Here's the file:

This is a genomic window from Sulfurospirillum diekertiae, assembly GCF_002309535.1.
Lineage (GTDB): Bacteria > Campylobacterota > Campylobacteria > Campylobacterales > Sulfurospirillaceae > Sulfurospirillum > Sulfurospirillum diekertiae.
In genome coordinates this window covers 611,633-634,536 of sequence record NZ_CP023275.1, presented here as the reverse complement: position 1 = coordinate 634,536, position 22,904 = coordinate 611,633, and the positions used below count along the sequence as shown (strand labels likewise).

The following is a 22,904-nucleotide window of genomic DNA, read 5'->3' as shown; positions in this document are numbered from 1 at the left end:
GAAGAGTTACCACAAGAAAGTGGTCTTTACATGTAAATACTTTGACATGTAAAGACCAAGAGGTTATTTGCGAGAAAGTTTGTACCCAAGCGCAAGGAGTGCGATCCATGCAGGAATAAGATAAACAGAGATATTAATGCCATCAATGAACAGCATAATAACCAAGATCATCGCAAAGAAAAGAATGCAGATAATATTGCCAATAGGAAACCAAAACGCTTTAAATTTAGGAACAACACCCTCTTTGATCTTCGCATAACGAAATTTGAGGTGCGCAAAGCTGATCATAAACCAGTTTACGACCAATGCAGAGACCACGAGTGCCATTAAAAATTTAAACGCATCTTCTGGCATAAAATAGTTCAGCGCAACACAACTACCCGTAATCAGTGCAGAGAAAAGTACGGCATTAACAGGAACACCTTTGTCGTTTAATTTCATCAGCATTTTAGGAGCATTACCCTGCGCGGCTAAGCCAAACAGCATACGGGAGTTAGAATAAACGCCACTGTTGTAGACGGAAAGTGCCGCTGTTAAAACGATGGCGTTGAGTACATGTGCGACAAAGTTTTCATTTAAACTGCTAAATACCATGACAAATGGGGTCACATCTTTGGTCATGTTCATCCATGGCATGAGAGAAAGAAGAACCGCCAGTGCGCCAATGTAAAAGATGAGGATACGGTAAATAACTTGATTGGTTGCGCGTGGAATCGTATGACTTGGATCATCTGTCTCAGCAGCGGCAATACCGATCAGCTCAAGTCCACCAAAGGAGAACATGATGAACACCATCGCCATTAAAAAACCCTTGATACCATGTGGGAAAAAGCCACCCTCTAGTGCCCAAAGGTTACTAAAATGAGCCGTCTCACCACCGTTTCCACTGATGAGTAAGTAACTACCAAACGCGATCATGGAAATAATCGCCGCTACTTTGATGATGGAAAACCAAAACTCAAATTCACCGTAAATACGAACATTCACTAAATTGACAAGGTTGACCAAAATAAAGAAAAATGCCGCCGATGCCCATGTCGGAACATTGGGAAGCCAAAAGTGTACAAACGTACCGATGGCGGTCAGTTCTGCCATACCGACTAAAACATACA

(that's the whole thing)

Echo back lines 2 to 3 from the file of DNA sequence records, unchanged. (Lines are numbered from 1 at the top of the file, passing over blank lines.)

Lineage (GTDB): Bacteria > Campylobacterota > Campylobacteria > Campylobacterales > Sulfurospirillaceae > Sulfurospirillum > Sulfurospirillum diekertiae.
In genome coordinates this window covers 611,633-634,536 of sequence record NZ_CP023275.1, presented here as the reverse complement: position 1 = coordinate 634,536, position 22,904 = coordinate 611,633, and the positions used below count along the sequence as shown (strand labels likewise).